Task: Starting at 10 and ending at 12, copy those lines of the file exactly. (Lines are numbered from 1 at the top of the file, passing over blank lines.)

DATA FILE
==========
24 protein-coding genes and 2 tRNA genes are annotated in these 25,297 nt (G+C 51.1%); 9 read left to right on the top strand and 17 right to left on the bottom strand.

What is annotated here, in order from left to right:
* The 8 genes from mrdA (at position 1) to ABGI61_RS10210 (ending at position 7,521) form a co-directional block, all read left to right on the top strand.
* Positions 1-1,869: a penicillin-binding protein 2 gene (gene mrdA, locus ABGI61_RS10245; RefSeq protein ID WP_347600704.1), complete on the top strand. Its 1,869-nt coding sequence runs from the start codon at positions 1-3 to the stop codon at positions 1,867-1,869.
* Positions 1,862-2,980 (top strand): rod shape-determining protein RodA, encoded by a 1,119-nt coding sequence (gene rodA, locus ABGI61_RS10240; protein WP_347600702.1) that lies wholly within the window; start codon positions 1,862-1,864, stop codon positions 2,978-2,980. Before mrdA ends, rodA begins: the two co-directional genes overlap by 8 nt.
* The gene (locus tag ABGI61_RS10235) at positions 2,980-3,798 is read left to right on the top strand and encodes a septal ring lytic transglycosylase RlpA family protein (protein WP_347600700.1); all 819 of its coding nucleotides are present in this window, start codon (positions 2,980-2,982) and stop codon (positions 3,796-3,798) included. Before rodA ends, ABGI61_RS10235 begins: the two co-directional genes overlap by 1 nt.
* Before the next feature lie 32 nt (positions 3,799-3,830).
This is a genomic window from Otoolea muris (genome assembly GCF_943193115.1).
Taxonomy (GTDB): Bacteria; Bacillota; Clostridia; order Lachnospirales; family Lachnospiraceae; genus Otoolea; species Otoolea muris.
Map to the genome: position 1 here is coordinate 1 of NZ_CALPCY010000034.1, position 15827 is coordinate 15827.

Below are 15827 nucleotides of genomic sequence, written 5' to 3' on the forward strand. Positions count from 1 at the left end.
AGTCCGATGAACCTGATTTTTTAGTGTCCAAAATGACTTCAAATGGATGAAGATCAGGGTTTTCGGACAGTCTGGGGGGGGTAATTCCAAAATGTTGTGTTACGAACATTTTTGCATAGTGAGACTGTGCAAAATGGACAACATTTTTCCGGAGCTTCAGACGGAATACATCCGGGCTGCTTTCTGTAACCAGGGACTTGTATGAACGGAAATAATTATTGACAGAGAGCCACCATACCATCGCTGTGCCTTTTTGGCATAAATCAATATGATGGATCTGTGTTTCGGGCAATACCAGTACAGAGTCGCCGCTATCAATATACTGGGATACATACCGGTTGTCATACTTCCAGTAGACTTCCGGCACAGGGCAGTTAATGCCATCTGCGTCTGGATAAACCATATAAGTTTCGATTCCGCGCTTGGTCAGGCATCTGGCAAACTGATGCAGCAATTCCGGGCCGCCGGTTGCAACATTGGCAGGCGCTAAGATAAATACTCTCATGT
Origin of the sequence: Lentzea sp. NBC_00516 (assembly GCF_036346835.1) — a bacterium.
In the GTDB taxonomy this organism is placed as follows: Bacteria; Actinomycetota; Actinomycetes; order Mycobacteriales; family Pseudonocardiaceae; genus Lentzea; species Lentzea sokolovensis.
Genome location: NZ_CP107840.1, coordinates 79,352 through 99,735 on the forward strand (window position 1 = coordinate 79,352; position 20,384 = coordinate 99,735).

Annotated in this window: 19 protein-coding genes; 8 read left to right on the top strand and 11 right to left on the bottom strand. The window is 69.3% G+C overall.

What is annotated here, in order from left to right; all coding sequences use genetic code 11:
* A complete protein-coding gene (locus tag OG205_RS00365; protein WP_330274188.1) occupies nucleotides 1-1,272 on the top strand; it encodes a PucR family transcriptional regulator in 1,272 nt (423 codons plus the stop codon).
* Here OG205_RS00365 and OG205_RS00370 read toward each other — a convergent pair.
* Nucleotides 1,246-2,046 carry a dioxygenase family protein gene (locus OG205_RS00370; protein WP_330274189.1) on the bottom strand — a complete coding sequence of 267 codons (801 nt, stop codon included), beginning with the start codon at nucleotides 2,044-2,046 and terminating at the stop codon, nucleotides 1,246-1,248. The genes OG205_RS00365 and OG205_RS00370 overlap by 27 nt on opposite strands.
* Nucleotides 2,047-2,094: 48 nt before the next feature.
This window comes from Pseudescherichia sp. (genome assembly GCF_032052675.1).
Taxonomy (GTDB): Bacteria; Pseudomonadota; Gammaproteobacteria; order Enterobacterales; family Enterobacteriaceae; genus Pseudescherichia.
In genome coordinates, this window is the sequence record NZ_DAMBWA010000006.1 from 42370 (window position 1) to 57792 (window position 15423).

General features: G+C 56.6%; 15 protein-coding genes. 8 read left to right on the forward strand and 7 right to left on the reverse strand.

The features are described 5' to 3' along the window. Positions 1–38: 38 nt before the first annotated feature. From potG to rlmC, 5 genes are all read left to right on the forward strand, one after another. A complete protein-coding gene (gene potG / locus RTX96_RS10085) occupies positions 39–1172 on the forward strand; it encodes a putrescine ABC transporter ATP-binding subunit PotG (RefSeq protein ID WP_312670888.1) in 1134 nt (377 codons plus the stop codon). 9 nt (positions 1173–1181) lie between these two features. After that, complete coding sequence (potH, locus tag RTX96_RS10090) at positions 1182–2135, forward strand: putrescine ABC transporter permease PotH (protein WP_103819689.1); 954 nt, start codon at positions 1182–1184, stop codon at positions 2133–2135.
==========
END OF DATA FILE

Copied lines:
Map to the genome: position 1 here is coordinate 1 of NZ_CALPCY010000034.1, position 15827 is coordinate 15827.

Below are 15827 nucleotides of genomic sequence, written 5' to 3' on the forward strand. Positions count from 1 at the left end.
AGTCCGATGAACCTGATTTTTTAGTGTCCAAAATGACTTCAAATGGATGAAGATCAGGGTTTTCGGACAGTCTGGGGGGGGTAATTCCAAAATGTTGTGTTACGAACATTTTTGCATAGTGAGACTGTGCAAAATGGACAACATTTTTCCGGAGCTTCAGACGGAATACATCCGGGCTGCTTTCTGTAACCAGGGACTTGTATGAACGGAAATAATTATTGACAGAGAGCCACCATACCATCGCTGTGCCTTTTTGGCATAAATCAATATGATGGATCTGTGTTTCGGGCAATACCAGTACAGAGTCGCCGCTATCAATATACTGGGATACATACCGGTTGTCATACTTCCAGTAGACTTCCGGCACAGGGCAGTTAATGCCATCTGCGTCTGGATAAACCATATAAGTTTCGATTCCGCGCTTGGTCAGGCATCTGGCAAACTGATGCAGCAATTCCGGGCCGCCGGTTGCAACATTGGCAGGCGCTAAGATAAATACTCTCATGT